Re: Food/Liquids available at the controls & what to take.
« Reply #17 on: July 01, 2019, 09:03:43 am »
I'll be carrying my drop bag with me, and riding my support vehicle. You'll see some very distressed riders and helpers when it all goes wrong for them. Keep it simple. [Riding fixed is recommended, but optional.]

If you have special dietary needs then carrying an extra pannier of rations surely makes sense? The small weight penalty [a few pounds added to rider, plus bike and luggage] might slow you a little, but will save stress and maybe a lot of time looking for what you need? Reminds me of Josie Dew's LEJOG tale, living off little more than an enormous bag of porridge oats.

Hi Tom - just the word pannier brings me out in a rash ;-)  No really, it's a balance. I know that I can get by if I really had to but the drop bag gives me a another option, basically GF Muesli and Bread at about the right time. Will also save me having to buy a new dynamo wheel! Like you I will be on finger food through night one. I am experimenting with powder food like Complan (it still exists!) and Huel for emergencies - these weigh nothing, taste horrible, but will get me through a few hours if needed. And I know that PBP is not mountainous but the thought of dragging four days of food up and down the 'not hills' is a bit much. I will be restocking once each way at supers as well I expect.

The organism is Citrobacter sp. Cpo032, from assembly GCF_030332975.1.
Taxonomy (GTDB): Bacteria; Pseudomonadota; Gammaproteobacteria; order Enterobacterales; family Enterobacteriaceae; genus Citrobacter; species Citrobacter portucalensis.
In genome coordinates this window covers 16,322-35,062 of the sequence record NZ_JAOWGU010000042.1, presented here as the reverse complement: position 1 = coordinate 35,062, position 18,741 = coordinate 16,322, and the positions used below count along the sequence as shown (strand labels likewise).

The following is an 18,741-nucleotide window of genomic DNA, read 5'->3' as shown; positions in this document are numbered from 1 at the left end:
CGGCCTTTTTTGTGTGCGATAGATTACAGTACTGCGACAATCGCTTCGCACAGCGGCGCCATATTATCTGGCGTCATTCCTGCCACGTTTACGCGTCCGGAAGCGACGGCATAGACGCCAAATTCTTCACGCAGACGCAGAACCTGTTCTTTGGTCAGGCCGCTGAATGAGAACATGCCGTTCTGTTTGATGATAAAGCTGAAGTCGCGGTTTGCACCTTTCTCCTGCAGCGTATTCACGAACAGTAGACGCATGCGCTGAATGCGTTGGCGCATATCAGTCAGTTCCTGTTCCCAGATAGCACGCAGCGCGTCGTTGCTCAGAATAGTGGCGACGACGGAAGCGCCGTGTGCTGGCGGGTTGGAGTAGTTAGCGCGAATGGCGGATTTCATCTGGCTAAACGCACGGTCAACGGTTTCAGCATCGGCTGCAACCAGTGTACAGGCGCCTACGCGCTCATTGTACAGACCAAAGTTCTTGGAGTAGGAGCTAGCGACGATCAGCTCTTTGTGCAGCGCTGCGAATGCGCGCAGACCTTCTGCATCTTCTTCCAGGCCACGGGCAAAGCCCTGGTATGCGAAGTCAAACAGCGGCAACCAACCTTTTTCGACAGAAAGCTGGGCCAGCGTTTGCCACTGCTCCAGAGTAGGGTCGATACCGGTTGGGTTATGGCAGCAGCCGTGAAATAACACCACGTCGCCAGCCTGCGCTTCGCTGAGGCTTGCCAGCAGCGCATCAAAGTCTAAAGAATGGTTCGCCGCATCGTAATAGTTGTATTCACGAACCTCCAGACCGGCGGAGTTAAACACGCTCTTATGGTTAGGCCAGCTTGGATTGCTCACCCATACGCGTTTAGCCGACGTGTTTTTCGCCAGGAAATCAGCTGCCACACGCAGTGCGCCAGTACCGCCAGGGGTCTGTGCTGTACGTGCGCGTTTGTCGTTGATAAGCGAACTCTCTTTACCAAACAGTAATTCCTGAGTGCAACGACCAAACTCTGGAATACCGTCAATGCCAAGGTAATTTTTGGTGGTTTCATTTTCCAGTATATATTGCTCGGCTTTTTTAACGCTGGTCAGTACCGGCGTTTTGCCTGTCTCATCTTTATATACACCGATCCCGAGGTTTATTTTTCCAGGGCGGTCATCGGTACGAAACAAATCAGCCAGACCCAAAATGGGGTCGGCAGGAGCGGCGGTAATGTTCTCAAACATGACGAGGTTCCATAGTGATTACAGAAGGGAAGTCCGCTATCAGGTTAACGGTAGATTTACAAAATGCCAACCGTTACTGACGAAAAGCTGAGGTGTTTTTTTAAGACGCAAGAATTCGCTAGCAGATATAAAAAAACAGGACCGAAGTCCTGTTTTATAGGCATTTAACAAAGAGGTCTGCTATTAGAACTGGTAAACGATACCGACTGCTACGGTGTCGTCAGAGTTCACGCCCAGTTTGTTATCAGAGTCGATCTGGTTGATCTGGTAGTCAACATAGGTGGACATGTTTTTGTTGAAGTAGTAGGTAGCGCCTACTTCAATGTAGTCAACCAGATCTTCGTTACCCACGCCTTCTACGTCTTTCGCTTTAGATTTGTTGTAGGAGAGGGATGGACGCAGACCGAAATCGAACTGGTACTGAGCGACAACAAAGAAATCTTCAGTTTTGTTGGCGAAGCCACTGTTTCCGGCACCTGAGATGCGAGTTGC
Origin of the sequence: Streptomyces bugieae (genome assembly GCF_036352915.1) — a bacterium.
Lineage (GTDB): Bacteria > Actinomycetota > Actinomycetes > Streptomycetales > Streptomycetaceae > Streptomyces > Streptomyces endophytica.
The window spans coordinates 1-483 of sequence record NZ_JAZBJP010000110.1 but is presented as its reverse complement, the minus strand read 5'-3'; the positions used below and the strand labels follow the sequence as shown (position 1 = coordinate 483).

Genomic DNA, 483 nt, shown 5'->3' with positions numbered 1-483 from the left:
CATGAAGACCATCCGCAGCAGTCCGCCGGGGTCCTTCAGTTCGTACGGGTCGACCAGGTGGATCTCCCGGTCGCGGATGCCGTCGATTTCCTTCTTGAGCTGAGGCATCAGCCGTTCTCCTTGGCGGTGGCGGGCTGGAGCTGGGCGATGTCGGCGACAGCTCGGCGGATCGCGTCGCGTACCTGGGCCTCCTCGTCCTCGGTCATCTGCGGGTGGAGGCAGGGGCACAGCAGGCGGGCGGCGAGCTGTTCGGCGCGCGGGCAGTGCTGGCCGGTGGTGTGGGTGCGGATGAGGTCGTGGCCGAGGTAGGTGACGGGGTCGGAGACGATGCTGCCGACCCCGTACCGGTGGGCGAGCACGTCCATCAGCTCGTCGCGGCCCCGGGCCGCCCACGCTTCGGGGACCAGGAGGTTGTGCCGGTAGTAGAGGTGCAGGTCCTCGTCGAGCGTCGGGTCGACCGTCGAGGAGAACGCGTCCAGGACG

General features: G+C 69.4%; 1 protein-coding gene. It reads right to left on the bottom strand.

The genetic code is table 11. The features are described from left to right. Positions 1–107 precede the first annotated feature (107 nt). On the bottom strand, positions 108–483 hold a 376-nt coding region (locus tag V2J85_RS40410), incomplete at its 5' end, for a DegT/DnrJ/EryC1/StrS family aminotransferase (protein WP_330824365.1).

While I admire your fortitude and preparation and commitment to the UK ethos I am remembering the teams of Euro club riders and their vans and thinking that a drop bag is not exactly out of the spirit of the event. I am aiming for a 600 of stuff plus a toothbrush and 8 hours of emergency rations. As for epic feats of porridge fueled endurance I once was so poor as a student I lived off porridge for a fortnight... I am just not tough enough to do that for four days on a bike!

Re: Food/Liquids available at the controls & what to take.
« Reply #18 on: July 01, 2019, 01:10:39 pm »
I thought the "bag drop" was a misnomer and was referring to an ability to leave stuff in a bag at the start for pick up on the return?

wilkyboy

  • "nick" by any other name
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Re: Food/Liquids available at the controls & what to take.